Sunday, January 7, 2018

Cuphead Review

Don’t let its cute looks fool you, Cuphead is pure concentrated evil. Cuphead is a love letter to old-school shooters, like Contra, Gunstar Heroes, and Gradius, written in blood! This is the kind of game you will die hundreds of times in. This game is so hard, I thought I might never beat it. It seemed impossible at first, but I slowly got better, until I finally put the Devil in his place! If you think you’re up to the challenge, Cuphead is available on Xbox One and PC for $19.99.

The thing that will draw most people to Cuphead is its graphics. Cuphead uses sprites made from real watercolor painted drawings, combined with lots of film grain and dust particles, to recreate the look of a 1930s cartoon. It looks good enough that you could mistake a screenshot for a scene from Disney’s Silly Symphony. The developers of Cuphead are obviously big fans of animation. This game is full of references to old cartoons, like Tom and Jerry, Looney Tunes, and even stuff you don’t hear about so much these days, like Popeye, Betty Boop, and Woody Woodpecker. Fans of hand drawn animation will likely fall in love at first sight with Cuphead.

Like in a lot of those old cartoons, the music is a big part of Cuphead. The game features Swing, Ragtime, Jazz, and Barbershop Quartet songs, which perfectly fit the game’s art style. The Barbershop Quartet songs even have lyrics about Cuphead. This isn’t your run-of-the-mill soundtrack. It really feels like a lot of thought was put into it.

The story of Cuphead is also like something straight out of an old cartoon. Cuphead and his brother, Mugman, wander far away from home, and end up in the Devil’s Casino. Inside, they bet on a game of craps against the Devil. If they win, they get all the loot in the casino. If they lose, the Devil gets their souls! Of course, they lose, so they make a deal with the Devil to save their souls. The Devil will let them off the hook, if they bring him the souls of all those who ran off without paying him, by tomorrow at Midnight. Those deadbeats are actually all the bosses in the game.

The bosses are all a lot of fun and very creative. There isn’t one boss that I can say is just a slightly different version of another boss. Each boss starts off with a few simple attacks, and either adds more attacks as the fight goes on, or changes into something completely different in each phase. Some bosses are really more like 2 or 3 bosses in one. The thing that’s really amazing is how they all stay fun, even when you die a bunch of times on them. Well, at least they did to me. There are 19 bosses and 6 separate run and gun levels in the game. Some of the boss fights take place in Parodius-like shoot ‘em up levels. These have you flying on a plane, while fighting smaller enemies, along with the boss, in a side scrolling level. There are no separate shoot 'em up levels, like the run and gun ones, though.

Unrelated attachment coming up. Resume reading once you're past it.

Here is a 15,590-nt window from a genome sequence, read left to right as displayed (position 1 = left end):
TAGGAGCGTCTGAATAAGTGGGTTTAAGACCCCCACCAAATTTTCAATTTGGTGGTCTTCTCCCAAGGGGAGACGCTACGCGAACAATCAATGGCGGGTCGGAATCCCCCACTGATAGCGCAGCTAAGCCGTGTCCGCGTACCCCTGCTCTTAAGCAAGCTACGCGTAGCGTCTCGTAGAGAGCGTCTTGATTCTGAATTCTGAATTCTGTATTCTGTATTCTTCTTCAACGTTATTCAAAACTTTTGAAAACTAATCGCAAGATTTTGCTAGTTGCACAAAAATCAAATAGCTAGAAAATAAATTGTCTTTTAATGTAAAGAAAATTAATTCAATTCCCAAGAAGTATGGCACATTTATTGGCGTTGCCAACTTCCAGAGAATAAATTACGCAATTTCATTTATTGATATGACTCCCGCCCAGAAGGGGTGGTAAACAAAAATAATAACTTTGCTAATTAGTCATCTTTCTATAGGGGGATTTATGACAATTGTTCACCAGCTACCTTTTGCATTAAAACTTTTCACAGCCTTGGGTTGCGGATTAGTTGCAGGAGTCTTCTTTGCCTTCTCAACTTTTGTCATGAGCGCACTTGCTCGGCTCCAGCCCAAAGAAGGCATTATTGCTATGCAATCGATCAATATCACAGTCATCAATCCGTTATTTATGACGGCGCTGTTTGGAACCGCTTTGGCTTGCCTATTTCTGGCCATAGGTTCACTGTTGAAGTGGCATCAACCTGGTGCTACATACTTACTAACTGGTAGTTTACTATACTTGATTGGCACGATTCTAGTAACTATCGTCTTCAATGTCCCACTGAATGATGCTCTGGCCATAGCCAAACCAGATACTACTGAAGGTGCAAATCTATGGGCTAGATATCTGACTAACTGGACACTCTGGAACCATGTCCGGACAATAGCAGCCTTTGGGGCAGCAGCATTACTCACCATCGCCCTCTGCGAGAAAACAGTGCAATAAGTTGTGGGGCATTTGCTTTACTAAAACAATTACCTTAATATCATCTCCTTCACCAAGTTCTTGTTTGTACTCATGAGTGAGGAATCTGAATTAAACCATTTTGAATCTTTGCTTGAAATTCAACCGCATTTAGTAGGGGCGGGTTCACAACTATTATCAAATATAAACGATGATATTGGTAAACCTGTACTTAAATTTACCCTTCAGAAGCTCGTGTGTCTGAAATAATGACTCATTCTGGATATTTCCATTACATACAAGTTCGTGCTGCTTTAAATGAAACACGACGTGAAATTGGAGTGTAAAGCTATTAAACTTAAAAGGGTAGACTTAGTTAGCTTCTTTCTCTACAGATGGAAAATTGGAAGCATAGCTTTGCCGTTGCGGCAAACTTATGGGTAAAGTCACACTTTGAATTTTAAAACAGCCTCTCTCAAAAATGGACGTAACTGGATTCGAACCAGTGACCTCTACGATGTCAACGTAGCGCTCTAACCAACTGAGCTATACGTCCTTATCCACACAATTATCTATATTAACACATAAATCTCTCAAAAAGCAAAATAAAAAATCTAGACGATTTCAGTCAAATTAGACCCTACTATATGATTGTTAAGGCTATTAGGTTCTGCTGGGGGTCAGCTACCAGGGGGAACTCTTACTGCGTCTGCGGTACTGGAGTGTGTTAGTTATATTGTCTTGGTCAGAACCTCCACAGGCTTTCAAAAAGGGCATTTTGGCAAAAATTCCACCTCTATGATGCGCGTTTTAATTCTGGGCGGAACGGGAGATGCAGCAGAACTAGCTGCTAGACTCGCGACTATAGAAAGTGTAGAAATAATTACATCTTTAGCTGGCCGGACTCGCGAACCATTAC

The run and gun levels are fun and challenging, but nothing I haven't seen before. I was often reminded of Metal Slug and Gunstar Heroes, of course, but there's a lot of Mario and Mega Man in there, too. These levels are really more about platform jumping and avoiding enemy attacks than they are about shooting. You can actually unlock a black and white mode if you can beat them all without shooting anything.

Cuphead is not set up like a typical, stage-based arcade game. It has an overworld map you can walk around in, like in Super Mario 3D World. You don’t have to play levels in a specific order. You can play whatever level you can get to. You do have to beat some levels in order to open the path to new sections of the map, though. Maybe a door will open, or a bridge will be built after you beat a level, sort of like in Super Mario World. There are 4 worlds in total, but the last one only has the final battles in it.

Cuphead doesn't use lives and continues. Instead, you get a health bar with 3 hearts by default, so you die on the third hit. It’s not too different from playing Contra with only 3 lives. There are no checkpoints, so when you die, you have to replay the whole level, but you can retry as many times as you want, since you don't have limited continues.

Even though Cuphead is a shooter, he doesn't carry any guns around. He just kind of snaps his fingers and shoots magic out of them. You start off with the straight line shot, the Peashooter, and you can buy new weapons with the gold coins you find in run and gun levels, from a shady looking pig named Pork Rind. There are 6 different weapons, including a spread shot, homing shot, and a charge shot. Pork Rind also sells charms, which you can equip to gain different perks, like extra hearts, or a faster filling super meter.

Cuphead does have a mechanic that adds a new twist to the old-school action, and that is the parry. You can press the jump button, while in mid-air, and bounce off any pink colored bullet, enemy, or enemy attack. Of course, if you mistime it, you will take a hit and lose a heart, but if you hit it, you gain meter. You can ignore parrying early on, but it’s a requirement to beating both bosses and run and gun levels later in the game. Choosing whether or not to parry an attack to gain meter can really affect a fight, so it’s a mechanic that keeps you on your toes. Parrying is also how you revive another player when playing co-op. When someone dies in co-op, their ghost will fly upwards, and the other player must parry off it before they fly off the screen to revive them.

Cuphead is a must play for any fan of 2D shooters. Just be prepared for a real challenge. I love the cartoon art style, and the soundtrack is something special. The story is cute, and I enjoyed spotting references to old cartoons. This is one of those games in which everything just comes together beautifully.